As June arrives, you can expect to see the colors of the rainbow flag flying just about everywhere. That's because June is Pride Month, a time when events are held all across the country to celebrate and support the LGBTQ community. So how did Pride Month begin? It has its origins in a landmark moment in U.S. history and the LGBT rights movement.
On June 28, 1969, patrons of a New York City gay bar called the Stonewall Inn clashed with police in what became known as the Stonewall Riots, according to the Leadership Conference on Civil and Human Rights. At the time, homosexuality was considered a crime and gay-friendly establishments like the Stonewall Inn were frequently raided. Growing tired of the harassment, the bar's customers decided to stand up to police on that historic night. Hundreds began to riot, and the protest grew even larger the next night. Demonstrations erupted all over the city over the next several days, sparking a movement that continues to this day.
According to the History Channel, the riots are considered the first major protest for LGBTQ rights, and led to the formation of many LGBTQ rights organizations. Just a year later, the first gay pride marches commemorating the Stonewall Riots took place in cities like New York, Chicago, Los Angeles, and San Francisco.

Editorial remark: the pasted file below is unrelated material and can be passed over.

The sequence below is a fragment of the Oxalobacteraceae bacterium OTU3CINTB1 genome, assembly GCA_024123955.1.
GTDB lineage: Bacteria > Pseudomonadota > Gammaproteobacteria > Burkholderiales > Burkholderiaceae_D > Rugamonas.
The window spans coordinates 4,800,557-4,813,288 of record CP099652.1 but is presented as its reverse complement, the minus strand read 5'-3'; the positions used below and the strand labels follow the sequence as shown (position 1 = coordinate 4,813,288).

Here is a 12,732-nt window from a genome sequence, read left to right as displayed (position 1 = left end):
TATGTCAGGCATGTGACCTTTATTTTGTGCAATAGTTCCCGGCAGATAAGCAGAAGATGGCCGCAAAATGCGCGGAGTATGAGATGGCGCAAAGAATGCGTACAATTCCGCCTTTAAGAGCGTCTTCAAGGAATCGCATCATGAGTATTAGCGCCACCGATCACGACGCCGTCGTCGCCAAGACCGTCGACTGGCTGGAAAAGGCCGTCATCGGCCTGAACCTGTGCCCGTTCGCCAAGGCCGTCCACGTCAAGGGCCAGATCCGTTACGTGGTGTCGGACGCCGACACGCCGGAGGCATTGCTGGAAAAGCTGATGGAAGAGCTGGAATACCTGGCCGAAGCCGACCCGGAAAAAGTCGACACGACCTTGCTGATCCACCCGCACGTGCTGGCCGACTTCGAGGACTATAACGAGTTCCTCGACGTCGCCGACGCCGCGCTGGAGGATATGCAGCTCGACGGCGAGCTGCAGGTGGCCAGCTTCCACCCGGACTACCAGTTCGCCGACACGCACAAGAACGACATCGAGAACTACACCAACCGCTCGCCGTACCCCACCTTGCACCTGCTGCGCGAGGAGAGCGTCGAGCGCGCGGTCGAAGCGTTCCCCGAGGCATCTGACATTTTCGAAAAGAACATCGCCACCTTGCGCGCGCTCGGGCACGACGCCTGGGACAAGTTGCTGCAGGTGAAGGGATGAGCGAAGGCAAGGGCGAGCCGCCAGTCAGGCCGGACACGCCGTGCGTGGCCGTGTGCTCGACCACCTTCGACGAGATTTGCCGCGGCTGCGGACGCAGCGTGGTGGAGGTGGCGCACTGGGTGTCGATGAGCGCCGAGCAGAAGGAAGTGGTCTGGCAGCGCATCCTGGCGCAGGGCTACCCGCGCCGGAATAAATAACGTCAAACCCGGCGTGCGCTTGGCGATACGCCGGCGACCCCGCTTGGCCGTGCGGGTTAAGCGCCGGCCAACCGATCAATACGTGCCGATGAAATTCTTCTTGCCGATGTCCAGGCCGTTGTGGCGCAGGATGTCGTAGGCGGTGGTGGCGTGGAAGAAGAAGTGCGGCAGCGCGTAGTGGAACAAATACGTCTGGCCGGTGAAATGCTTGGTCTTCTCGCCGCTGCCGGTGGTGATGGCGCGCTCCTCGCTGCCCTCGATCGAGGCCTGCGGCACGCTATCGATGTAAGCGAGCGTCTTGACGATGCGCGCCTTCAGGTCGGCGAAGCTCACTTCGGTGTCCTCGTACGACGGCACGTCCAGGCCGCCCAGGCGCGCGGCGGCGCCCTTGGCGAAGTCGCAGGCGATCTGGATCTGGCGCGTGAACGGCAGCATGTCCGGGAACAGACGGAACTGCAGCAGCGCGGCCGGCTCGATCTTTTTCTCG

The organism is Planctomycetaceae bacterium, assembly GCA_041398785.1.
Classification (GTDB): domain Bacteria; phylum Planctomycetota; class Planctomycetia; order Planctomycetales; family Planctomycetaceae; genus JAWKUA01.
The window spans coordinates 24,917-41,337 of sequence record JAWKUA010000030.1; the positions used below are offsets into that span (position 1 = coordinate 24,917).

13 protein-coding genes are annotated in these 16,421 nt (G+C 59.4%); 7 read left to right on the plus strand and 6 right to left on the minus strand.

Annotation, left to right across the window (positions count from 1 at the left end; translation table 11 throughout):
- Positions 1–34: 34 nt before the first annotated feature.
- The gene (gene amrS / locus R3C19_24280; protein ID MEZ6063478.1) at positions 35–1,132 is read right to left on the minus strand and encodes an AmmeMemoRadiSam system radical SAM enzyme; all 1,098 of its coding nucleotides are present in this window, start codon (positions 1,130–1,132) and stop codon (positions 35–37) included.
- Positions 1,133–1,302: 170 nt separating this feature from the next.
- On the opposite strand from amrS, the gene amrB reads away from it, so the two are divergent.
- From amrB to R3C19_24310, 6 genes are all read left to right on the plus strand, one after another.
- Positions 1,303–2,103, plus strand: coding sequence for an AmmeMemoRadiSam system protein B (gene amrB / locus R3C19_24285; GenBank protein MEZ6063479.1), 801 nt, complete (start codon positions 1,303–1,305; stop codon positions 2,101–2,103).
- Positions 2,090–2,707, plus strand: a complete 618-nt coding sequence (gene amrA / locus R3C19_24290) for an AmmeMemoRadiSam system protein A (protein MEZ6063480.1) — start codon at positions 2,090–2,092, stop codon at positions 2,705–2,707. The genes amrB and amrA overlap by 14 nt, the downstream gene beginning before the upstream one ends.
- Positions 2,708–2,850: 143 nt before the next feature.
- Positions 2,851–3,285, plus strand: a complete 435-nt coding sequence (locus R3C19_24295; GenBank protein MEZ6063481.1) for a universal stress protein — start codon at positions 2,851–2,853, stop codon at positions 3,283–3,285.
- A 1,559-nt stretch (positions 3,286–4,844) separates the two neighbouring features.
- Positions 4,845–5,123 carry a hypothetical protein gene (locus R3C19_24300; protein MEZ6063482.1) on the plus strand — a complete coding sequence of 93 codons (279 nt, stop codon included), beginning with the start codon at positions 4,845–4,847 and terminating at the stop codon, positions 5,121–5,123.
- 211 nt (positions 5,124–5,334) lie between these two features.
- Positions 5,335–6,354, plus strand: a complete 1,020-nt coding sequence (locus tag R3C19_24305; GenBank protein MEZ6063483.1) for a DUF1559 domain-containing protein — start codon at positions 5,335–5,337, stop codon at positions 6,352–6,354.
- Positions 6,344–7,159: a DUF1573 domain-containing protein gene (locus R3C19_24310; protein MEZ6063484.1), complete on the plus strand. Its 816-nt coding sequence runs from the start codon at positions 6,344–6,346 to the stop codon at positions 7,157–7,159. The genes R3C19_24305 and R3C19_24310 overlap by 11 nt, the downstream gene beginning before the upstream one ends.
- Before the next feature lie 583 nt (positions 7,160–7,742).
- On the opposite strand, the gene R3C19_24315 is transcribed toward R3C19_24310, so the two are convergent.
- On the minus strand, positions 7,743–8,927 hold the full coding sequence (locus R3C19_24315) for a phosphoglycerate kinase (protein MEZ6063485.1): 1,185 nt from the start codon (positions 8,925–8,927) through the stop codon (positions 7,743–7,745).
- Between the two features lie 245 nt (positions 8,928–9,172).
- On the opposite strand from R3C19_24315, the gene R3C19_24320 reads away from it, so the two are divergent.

According to Diversity Inc, some other seminal moments in LGBT history would follow in the next few years. In 1973, the American Psychiatric Association declassified homosexuality as a mental illness, a move aimed at breaking stigmas and helping LGBTQ men and women find greater acceptance. In 1978, the iconic rainbow flag was first used to symbolize gay pride. (It's now become so closely associated with the LGBTQ movement that even rainbow-colored Skittles candies have turned all white around Pride Month as a show of respect according to Ad Week.)
In June of 2000, President Bill Clinton proclaimed the first ever Gay and Lesbian Pride month according to the Library of Congress. Its purpose was to recognize "the joys and sorrows that the gay and lesbian movement has witnessed and the work that remains to be done... and celebrate the progress we have made in creating a society more inclusive and accepting of gays and lesbians." In 2009, President Barack Obama expanded on the name to be more inclusive, proclaiming June Lesbian, Gay, Bisexual and Transgender Pride Month.
While Pride Month may seem to be all about the fun and festivities, it's important to recognize and remember that its roots are in something much more solemn and historic.